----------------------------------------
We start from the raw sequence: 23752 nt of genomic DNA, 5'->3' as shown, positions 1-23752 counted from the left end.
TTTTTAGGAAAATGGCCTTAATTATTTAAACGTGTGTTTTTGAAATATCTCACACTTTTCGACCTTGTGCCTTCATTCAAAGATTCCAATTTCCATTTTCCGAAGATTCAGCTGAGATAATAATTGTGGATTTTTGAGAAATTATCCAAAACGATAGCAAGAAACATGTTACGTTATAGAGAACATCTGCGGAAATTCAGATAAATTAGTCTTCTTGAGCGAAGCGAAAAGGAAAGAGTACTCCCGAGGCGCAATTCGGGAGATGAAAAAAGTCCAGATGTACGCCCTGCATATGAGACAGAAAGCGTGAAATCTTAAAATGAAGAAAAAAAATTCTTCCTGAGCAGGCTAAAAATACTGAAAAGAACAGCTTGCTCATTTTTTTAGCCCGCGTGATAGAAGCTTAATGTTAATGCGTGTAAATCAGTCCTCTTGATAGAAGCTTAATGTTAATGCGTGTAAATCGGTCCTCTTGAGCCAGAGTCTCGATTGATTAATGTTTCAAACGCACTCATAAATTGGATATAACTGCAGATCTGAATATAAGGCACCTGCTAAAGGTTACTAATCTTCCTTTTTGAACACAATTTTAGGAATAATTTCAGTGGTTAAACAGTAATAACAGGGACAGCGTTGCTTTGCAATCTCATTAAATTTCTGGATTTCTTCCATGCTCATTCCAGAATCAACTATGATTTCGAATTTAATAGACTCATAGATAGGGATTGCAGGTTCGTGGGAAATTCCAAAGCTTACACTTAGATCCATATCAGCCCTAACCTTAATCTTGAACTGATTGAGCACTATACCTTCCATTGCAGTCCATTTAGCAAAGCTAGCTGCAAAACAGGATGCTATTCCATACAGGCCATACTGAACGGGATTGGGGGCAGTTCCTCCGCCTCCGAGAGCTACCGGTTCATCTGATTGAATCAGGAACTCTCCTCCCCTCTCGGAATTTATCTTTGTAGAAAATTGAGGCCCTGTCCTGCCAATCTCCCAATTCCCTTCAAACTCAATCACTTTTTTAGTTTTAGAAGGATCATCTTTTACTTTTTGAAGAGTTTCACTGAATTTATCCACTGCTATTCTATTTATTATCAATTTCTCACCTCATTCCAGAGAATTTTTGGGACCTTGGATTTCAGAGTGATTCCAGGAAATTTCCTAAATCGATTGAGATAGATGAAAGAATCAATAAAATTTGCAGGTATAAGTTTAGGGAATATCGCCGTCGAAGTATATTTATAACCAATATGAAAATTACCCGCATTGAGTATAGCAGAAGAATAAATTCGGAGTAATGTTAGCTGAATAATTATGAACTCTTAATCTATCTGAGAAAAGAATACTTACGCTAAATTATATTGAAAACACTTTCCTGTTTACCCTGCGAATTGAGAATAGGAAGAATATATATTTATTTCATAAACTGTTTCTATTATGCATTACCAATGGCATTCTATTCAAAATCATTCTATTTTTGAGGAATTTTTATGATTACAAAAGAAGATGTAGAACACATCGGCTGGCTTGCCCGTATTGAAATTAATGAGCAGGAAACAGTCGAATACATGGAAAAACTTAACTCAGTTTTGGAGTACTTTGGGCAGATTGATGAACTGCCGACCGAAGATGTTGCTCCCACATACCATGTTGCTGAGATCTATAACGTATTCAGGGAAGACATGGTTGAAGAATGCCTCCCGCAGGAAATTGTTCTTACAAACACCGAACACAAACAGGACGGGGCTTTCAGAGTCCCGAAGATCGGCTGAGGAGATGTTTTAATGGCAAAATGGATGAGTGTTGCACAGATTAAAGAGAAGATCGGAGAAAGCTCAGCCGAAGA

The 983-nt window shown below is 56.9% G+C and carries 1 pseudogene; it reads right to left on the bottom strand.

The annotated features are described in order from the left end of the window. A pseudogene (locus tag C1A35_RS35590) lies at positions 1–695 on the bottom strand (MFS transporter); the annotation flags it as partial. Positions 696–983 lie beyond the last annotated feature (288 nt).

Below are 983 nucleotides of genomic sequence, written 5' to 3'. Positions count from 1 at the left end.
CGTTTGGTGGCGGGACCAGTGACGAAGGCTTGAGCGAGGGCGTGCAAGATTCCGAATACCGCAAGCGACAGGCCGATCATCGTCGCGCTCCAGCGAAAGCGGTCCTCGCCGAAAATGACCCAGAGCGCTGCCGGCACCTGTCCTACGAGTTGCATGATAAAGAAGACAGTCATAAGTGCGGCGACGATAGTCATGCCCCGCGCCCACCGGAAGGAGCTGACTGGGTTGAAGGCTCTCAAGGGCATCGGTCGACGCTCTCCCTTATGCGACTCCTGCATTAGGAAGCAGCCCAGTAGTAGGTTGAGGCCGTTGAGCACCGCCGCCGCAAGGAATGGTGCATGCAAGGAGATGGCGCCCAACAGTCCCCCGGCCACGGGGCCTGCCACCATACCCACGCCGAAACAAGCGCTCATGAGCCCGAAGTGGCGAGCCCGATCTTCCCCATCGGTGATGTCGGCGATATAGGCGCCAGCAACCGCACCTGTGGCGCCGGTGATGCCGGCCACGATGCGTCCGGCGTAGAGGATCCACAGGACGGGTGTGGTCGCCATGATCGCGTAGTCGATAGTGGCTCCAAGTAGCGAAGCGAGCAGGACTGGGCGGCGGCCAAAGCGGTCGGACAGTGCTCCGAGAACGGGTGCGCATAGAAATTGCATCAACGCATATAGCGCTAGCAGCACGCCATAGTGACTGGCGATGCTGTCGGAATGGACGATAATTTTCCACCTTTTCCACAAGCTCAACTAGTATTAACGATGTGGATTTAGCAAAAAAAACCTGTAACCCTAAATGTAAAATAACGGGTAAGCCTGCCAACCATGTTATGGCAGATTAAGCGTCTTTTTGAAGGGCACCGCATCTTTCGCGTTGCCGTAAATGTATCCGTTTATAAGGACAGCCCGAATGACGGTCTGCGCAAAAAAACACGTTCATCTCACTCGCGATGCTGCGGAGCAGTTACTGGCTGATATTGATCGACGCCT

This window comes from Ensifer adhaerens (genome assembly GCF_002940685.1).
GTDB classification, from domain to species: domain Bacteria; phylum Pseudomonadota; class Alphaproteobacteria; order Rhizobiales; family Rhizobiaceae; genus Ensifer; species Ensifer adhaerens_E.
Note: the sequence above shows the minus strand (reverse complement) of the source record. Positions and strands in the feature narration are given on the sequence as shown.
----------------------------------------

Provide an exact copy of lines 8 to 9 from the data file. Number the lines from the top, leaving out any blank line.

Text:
GTDB classification, from domain to species: domain Bacteria; phylum Pseudomonadota; class Alphaproteobacteria; order Rhizobiales; family Rhizobiaceae; genus Ensifer; species Ensifer adhaerens_E.
Note: the sequence above shows the minus strand (reverse complement) of the source record. Positions and strands in the feature narration are given on the sequence as shown.